integrated care tagged posts

Would Ending Siloed Health Care Improve Patient Outcomes?

David Katzelnick, M.D.
Chair, Division of Integrated Behavioral Health
Mayo Clinic Rochester Minnesota
We acknowledge the collaboration of National Network of Depression Centers in developing this series.

In my last post, I shared how people can become both engaged in and influence the quality of their mental health care. However, even more quality gains can be had by integrating the delivery of mental health care into the primary care setting.

Physical and mental health are intrinsically linked and should not be treated in isolation...

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Should We Screen Middle and High School Students for Mental Health Disorders?

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90% of youth who die by suicide suffer from a treatable mental illness. 

65% experience symptoms for a full year prior to their death.

When we identify kids at risk, we can save lives.

Over 10 years ago, President George Bush accepted The New Freedom Commission on Mental Health recommendation that the federal and state governments work to implement broader access for youth mental health screenings as a matter of public health.  While we are still waiting for federal assistance, local organizations are taking up the challenge and offering free mental health screenings to middle and high school age students. One of those organizations, Mental Health America of Illinois (MHAI) has been quietly running a mental health screening program, Youth Screen, in Chicago-area schools since 2007.

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How Can We Improve Timely Access to Mental Health Care Services?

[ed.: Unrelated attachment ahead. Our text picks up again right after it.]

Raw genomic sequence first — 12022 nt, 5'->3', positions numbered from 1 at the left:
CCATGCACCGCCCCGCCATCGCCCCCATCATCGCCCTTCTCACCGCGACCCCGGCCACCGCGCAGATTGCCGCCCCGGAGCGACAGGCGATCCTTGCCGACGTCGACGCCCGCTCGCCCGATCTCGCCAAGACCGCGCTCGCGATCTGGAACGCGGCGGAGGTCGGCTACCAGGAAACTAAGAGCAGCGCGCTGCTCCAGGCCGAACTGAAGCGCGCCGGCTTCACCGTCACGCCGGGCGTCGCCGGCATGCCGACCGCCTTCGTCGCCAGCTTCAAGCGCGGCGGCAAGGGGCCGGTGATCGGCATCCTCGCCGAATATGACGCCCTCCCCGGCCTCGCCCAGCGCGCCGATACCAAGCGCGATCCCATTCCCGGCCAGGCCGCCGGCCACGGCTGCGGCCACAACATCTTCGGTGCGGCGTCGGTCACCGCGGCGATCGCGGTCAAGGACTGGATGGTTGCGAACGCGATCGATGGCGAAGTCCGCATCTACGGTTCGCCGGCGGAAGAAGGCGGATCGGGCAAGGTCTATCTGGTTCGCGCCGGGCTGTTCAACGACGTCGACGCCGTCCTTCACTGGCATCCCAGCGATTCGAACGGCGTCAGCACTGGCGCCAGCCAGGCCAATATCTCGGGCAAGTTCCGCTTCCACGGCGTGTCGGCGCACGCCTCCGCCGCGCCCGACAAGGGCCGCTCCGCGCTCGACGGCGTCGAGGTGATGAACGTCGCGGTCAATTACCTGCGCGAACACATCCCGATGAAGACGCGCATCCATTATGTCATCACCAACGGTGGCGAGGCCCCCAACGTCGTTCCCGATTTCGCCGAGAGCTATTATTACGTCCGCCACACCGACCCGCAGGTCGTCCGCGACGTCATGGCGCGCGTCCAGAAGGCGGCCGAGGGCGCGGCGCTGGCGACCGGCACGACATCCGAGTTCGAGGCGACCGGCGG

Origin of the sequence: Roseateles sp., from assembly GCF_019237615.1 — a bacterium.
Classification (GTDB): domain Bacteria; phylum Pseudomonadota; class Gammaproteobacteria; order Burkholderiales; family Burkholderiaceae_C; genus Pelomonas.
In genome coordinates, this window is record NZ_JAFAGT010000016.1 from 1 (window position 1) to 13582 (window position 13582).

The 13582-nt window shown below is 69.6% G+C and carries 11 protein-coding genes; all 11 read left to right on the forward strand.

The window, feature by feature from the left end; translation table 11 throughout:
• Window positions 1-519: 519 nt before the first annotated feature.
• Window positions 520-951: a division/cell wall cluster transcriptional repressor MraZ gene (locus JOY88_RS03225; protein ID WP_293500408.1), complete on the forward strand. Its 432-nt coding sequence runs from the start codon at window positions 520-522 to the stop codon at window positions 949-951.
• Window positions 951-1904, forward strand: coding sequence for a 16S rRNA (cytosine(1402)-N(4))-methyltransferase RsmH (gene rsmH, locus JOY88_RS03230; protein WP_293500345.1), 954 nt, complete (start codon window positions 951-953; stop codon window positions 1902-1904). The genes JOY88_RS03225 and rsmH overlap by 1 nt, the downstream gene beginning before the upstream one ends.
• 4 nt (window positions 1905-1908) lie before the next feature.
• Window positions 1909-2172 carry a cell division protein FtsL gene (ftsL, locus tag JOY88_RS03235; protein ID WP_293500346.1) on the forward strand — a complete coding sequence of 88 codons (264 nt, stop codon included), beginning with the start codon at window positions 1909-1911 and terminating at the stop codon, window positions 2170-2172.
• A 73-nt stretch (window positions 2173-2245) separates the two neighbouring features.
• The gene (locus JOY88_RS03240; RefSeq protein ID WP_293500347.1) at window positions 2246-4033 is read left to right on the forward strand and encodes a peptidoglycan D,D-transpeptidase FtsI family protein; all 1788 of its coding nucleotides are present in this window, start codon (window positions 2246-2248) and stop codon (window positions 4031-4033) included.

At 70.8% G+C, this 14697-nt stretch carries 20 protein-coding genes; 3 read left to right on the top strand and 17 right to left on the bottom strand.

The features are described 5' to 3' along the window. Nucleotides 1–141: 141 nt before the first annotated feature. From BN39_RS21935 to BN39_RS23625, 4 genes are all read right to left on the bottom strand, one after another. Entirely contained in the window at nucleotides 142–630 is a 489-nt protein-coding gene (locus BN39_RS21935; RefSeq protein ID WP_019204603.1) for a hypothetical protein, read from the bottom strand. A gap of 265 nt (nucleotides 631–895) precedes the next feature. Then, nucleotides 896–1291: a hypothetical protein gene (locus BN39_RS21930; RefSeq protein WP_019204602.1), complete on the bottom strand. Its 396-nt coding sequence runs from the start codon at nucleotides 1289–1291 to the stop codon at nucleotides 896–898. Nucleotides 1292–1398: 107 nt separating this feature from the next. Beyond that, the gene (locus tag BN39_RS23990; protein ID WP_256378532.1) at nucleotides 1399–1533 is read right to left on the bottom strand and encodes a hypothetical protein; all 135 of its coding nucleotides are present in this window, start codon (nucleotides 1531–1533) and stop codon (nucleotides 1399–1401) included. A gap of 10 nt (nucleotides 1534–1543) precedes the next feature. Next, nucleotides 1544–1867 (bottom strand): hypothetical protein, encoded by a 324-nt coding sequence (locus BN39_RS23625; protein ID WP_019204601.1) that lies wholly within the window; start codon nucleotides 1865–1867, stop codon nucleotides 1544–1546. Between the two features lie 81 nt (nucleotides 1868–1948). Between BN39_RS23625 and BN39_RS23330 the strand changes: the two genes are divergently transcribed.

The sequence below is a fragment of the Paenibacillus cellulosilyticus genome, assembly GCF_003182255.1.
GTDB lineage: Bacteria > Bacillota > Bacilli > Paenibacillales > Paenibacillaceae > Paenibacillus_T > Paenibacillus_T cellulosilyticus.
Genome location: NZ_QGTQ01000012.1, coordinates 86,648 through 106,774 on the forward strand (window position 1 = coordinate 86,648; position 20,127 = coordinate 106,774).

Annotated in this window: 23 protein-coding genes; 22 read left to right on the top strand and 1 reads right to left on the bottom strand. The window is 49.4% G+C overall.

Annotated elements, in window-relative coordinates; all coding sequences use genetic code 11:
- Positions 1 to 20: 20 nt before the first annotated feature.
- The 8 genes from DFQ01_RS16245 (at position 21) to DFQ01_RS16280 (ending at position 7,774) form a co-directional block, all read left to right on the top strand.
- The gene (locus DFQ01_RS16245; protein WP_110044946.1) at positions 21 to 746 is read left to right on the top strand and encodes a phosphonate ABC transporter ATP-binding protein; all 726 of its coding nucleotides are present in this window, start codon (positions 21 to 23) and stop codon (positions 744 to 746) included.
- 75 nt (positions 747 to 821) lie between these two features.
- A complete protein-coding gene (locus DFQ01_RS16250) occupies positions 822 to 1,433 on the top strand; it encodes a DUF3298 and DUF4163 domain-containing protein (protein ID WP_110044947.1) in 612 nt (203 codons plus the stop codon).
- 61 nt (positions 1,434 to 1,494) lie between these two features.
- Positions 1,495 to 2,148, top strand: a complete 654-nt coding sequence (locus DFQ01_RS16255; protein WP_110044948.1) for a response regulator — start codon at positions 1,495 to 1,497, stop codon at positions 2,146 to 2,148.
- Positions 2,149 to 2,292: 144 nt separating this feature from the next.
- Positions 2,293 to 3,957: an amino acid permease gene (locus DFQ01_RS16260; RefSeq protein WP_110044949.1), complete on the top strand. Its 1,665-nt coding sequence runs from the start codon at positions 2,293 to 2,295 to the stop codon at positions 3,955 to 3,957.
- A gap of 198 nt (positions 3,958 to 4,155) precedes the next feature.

Shortage of mental health care providers

In Tuesday’s expert perspective, Dr. David Baron provided insights into innovative treatment models that have been implemented throughout the country. These models range from rural areas in West Virginia to large urban cities such as Philadelphia and seek to provide broader access to mental health services. At first blush it might appear that these two geographic locations have little in common in regards to access to mental health care...

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Five Web Resources on Integrated Care

pcmhOn Tuesday, our Expert Perspective advocated for integrated care. Integrated primary and behavioral health care attempts to mold the care system to the whole individual, thereby increasing access to health services by making them more convenient and increasing the quality of care by requiring better communication, coordination, and collaboration among health care providers.

Resources on Integrated Care

To help you learn more about integrated care, we’ve compiled some of the web’s best available resources:

  1. The National Association of County Behavioral Health and Developmental Disability Directors wrote of integrated care as being the key to bringing together mind and body.
  2. SAMHSA provides a lot of information in their webinar, Integrating Behavioral Health into the Person-Centered Healthcare Home.
  3. You can also see how, even five years ago, agencies in the federal government were involved in integration of primary care and mental health care.

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Will integrated care provide you with better care?

Laura Galbreath, M.P.P., Director
SAMHSA-HRSA Center for Integrated Health Solutions, National Council for Behavioral Health